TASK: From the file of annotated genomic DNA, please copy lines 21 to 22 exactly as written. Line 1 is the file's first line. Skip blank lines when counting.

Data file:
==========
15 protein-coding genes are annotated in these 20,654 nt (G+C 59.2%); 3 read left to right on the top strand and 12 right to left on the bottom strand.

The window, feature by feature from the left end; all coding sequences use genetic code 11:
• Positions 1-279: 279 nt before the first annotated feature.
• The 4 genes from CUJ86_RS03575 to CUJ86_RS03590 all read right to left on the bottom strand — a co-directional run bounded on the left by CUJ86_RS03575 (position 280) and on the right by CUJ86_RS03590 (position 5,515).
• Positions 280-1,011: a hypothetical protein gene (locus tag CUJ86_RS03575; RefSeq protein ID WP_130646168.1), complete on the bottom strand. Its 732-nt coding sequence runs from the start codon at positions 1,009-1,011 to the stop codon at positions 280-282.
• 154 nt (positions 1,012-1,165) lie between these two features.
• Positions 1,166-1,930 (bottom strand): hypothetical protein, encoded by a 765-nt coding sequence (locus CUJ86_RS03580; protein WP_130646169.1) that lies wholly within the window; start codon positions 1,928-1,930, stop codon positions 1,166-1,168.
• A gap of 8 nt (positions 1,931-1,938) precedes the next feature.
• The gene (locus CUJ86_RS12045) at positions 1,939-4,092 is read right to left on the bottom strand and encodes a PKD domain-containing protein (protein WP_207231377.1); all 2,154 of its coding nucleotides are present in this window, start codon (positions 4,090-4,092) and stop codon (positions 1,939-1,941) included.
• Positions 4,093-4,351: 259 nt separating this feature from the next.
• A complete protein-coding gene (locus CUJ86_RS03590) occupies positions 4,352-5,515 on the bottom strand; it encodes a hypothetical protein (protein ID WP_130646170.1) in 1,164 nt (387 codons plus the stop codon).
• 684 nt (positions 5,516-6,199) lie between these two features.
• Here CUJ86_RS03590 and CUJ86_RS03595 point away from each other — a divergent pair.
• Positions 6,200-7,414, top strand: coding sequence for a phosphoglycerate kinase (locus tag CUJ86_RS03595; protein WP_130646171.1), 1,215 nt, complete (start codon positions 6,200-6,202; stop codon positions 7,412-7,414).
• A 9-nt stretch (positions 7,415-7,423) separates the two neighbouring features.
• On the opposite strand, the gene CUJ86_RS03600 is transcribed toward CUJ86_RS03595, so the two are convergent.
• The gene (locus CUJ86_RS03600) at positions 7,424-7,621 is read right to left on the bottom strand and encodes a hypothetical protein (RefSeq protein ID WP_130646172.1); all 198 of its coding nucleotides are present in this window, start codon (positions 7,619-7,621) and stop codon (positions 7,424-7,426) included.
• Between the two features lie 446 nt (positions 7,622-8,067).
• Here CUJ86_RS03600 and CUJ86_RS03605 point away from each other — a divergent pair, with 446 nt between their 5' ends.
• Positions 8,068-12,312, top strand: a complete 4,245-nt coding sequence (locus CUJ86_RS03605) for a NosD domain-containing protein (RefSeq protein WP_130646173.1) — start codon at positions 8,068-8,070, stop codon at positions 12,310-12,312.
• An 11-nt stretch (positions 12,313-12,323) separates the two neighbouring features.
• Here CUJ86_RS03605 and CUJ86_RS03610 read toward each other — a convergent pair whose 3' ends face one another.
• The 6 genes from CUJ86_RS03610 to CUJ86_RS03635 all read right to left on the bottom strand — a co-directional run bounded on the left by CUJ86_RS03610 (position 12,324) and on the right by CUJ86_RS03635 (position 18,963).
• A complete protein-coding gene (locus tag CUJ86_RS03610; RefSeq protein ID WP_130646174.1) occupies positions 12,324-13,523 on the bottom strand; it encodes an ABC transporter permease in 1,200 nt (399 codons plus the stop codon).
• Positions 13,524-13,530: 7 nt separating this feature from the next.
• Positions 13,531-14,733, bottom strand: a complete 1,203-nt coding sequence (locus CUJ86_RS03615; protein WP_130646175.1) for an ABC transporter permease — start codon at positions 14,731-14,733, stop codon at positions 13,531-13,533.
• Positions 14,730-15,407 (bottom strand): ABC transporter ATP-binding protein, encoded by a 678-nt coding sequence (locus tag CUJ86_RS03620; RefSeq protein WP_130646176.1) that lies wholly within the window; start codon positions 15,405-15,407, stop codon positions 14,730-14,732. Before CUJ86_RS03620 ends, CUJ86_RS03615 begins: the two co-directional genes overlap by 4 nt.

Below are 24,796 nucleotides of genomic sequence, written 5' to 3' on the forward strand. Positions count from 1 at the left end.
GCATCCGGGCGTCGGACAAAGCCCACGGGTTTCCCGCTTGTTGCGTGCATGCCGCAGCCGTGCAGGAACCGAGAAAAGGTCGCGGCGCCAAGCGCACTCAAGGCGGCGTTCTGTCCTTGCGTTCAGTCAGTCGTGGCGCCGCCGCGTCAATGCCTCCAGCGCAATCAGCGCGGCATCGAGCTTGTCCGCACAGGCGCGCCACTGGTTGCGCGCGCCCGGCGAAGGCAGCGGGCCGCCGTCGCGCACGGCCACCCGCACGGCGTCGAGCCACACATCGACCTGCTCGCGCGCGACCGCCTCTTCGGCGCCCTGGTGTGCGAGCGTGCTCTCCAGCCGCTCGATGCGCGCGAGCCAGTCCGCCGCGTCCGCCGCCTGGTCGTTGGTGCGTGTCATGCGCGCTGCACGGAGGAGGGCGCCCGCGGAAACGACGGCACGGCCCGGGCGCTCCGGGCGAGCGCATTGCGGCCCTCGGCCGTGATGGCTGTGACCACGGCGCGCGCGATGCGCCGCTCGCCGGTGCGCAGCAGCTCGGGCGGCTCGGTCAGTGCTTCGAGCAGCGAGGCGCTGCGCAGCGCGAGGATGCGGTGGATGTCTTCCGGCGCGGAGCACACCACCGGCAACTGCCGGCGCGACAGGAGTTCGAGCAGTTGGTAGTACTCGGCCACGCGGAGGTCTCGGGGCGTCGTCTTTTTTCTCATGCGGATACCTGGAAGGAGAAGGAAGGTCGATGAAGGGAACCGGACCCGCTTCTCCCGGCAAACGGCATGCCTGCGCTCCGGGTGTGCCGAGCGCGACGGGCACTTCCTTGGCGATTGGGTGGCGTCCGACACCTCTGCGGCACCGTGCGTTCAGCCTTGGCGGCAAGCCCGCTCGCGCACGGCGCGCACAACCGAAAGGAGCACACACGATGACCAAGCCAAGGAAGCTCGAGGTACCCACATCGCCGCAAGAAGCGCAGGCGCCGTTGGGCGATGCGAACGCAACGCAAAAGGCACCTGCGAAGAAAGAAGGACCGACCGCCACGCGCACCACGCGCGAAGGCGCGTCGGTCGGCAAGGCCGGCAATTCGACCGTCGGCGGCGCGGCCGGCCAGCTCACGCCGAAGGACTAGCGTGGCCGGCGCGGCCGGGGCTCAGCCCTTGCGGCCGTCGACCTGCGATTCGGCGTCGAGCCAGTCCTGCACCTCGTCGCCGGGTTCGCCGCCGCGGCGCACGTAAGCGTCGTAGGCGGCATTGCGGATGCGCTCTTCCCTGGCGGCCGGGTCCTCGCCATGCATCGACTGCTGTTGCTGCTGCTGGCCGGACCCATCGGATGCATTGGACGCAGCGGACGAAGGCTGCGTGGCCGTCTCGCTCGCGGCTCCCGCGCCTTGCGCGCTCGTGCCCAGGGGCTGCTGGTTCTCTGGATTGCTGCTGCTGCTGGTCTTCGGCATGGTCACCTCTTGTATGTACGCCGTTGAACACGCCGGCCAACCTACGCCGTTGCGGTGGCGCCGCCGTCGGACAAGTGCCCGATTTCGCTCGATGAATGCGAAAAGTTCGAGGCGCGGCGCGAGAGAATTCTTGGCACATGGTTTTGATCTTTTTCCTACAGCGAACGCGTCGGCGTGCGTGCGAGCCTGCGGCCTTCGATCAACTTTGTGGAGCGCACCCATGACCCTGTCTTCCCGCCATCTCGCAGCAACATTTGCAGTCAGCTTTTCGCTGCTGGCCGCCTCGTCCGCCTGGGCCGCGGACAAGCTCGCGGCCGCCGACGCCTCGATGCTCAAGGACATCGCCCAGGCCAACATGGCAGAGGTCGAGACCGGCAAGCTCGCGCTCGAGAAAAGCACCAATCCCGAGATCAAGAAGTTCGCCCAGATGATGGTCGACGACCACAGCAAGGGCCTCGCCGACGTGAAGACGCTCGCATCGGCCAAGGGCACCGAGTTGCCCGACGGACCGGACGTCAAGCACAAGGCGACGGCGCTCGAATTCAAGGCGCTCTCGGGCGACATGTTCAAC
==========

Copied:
• An 11-nt stretch (positions 12,313-12,323) separates the two neighbouring features.
• Here CUJ86_RS03605 and CUJ86_RS03610 read toward each other — a convergent pair whose 3' ends face one another.